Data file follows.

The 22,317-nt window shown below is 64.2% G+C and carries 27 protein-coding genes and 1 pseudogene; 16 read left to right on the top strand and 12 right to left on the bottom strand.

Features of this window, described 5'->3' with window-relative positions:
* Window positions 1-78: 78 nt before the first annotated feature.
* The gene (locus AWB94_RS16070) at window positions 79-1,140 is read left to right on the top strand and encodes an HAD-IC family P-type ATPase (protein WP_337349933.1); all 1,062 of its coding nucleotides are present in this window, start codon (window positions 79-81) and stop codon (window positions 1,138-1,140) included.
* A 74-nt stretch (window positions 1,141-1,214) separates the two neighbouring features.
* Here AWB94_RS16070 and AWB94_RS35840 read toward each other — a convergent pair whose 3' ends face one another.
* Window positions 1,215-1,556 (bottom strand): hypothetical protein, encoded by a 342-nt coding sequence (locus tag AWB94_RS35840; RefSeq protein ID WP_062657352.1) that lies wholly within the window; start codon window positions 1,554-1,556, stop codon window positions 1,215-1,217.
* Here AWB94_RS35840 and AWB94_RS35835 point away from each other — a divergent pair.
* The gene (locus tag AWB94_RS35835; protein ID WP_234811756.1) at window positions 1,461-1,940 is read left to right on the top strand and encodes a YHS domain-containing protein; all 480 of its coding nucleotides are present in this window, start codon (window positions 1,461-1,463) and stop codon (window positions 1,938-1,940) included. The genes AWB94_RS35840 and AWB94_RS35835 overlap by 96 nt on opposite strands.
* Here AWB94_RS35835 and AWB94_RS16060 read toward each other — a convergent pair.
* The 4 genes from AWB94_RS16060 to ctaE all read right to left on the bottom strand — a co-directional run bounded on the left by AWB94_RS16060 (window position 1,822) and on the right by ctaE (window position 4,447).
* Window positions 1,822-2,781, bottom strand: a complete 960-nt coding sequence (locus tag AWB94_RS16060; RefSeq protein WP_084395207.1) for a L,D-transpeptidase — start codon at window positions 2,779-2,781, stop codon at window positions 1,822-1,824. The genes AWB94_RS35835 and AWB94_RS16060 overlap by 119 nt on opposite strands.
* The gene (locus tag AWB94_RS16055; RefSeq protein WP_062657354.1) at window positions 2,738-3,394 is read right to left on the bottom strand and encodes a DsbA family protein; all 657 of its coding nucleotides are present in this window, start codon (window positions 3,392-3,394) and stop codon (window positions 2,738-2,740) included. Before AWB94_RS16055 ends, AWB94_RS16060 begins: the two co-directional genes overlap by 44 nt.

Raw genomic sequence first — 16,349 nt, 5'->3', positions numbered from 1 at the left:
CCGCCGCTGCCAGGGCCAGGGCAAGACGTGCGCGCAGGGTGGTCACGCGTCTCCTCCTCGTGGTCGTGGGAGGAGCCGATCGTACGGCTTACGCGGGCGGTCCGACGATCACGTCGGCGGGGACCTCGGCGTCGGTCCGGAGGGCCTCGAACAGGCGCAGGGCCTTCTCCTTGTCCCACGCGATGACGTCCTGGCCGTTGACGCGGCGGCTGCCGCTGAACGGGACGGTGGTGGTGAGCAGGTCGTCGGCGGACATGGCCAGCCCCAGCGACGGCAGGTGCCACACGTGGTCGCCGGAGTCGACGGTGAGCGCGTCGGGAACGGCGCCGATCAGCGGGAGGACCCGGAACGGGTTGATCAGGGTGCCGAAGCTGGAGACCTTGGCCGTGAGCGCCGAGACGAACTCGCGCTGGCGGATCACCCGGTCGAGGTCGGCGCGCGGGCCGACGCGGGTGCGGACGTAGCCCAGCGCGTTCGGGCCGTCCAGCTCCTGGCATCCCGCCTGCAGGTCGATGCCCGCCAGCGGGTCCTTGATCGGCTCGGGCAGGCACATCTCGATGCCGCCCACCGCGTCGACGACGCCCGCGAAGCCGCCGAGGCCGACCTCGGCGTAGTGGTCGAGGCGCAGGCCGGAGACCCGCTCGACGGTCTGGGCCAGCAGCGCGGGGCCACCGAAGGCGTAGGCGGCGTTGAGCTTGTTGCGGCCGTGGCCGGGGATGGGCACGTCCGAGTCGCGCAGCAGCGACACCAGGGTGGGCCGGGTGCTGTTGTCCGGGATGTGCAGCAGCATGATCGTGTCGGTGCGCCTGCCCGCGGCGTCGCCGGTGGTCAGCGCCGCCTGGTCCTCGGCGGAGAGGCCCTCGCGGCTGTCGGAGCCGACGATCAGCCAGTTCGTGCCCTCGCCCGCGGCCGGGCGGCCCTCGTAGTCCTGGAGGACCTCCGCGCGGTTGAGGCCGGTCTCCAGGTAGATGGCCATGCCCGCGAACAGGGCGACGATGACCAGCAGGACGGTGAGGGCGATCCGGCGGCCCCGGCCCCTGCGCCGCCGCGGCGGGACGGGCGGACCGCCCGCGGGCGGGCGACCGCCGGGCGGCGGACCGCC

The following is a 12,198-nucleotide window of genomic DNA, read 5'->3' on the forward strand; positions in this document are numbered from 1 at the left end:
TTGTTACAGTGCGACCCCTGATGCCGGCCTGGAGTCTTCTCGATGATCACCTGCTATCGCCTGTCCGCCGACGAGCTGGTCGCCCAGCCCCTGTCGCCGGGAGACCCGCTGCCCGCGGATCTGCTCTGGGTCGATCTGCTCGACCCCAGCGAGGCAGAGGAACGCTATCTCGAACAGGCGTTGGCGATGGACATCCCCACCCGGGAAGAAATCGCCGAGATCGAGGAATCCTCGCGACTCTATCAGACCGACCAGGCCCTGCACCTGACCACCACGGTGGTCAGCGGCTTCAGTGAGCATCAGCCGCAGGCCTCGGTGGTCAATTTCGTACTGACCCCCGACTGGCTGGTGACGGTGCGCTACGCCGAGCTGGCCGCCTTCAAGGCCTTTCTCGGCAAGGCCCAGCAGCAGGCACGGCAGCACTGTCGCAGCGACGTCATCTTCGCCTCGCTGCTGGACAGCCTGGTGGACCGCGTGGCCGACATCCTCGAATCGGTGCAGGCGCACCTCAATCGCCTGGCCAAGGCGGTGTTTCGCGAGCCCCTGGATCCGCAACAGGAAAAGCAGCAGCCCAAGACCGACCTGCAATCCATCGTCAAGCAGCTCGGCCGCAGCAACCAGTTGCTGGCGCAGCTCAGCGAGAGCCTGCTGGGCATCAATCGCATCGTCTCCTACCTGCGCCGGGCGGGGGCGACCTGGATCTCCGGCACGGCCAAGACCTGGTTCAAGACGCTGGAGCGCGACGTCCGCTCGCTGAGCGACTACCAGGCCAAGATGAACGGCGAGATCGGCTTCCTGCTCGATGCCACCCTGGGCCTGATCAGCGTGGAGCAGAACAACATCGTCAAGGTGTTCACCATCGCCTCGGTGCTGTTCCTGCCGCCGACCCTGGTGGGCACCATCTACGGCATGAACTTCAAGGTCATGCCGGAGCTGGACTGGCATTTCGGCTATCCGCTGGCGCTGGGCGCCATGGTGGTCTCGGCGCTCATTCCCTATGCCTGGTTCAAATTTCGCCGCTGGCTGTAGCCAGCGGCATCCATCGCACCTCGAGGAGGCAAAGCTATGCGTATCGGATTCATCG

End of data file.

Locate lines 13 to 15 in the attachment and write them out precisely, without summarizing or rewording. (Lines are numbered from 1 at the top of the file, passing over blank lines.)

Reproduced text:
* The gene (locus tag AWB94_RS16055; RefSeq protein WP_062657354.1) at window positions 2,738-3,394 is read right to left on the bottom strand and encodes a DsbA family protein; all 657 of its coding nucleotides are present in this window, start codon (window positions 3,392-3,394) and stop codon (window positions 2,738-2,740) included. Before AWB94_RS16055 ends, AWB94_RS16060 begins: the two co-directional genes overlap by 44 nt.

Raw genomic sequence first — 16,349 nt, 5'->3', positions numbered from 1 at the left:
CCGCCGCTGCCAGGGCCAGGGCAAGACGTGCGCGCAGGGTGGTCACGCGTCTCCTCCTCGTGGTCGTGGGAGGAGCCGATCGTACGGCTTACGCGGGCGGTCCGACGATCACGTCGGCGGGGACCTCGGCGTCGGTCCGGAGGGCCTCGAACAGGCGCAGGGCCTTCTCCTTGTCCCACGCGATGACGTCCTGGCCGTTGACGCGGCGGCTGCCGCTGAACGGGACGGTGGTGGTGAGCAGGTCGTCGGCGGACATGGCCAGCCCCAGCGACGGCAGGTGCCACACGTGGTCGCCGGAGTCGACGGTGAGCGCGTCGGGAACGGCGCCGATCAGCGGGAGGACCCGGAACGGGTTGATCAGGGTGCCGAAGCTGGAGACCTTGGCCGTGAGCGCCGAGACGAACTCGCGCTGGCGGATCACCCGGTCGAGGTCGGCGCGCGGGCCGACGCGGGTGCGGACGTAGCCCAGCGCGTTCGGGCCGTCCAGCTCCTGGCATCCCGCCTGCAGGTCGATGCCCGCCAGCGGGTCCTTGATCGGCTCGGGCAGGCACATCTCGATGCCGCCCACCGCGTCGACGACGCCCGCGAAGCCGCCGAGGCCGACCTCGGCGTAGTGGTCGAGGCGCAGGCCGGAGACCCGCTCGACGGTCTGGGCCAGCAGCGCGGGGCCACCGAAGGCGTAGGCGGCGTTGAGCTTGTTGCGGCCGTGGCCGGGGATGGGCACGTCCGAGTCGCGCAGCAGCGACACCAGGGTGGGCCGGGTGCTGTTGTCCGGGATGTGCAGCAGCATGATCGTGTCGGTGCGCCTGCCCGCGGCGTCGCCGGTGGTCAGCGCCGCCTGGTCCTCGGCGGAGAGGCCCTCGCGGCTGTCGGAGCCGACGATCAGCCAGTTCGTGCCCTCGCCCGCGGCCGGGCGGCCCTCGTAGTCCTGGAGGACCTCCGCGCGGTTGAGGCCGGTCTCCAGGTAGATGGCCATGCCCGCGAACAGGGCGACGATGACCAGCAGGACGGTGAGGGCGATCCGGCGGCCCCGGCCCCTGCGCCGCCGCGGCGGGACGGGCGGACCGCCCGCGGGCGGGCGACCGCCGGGCGGCGGACCGCC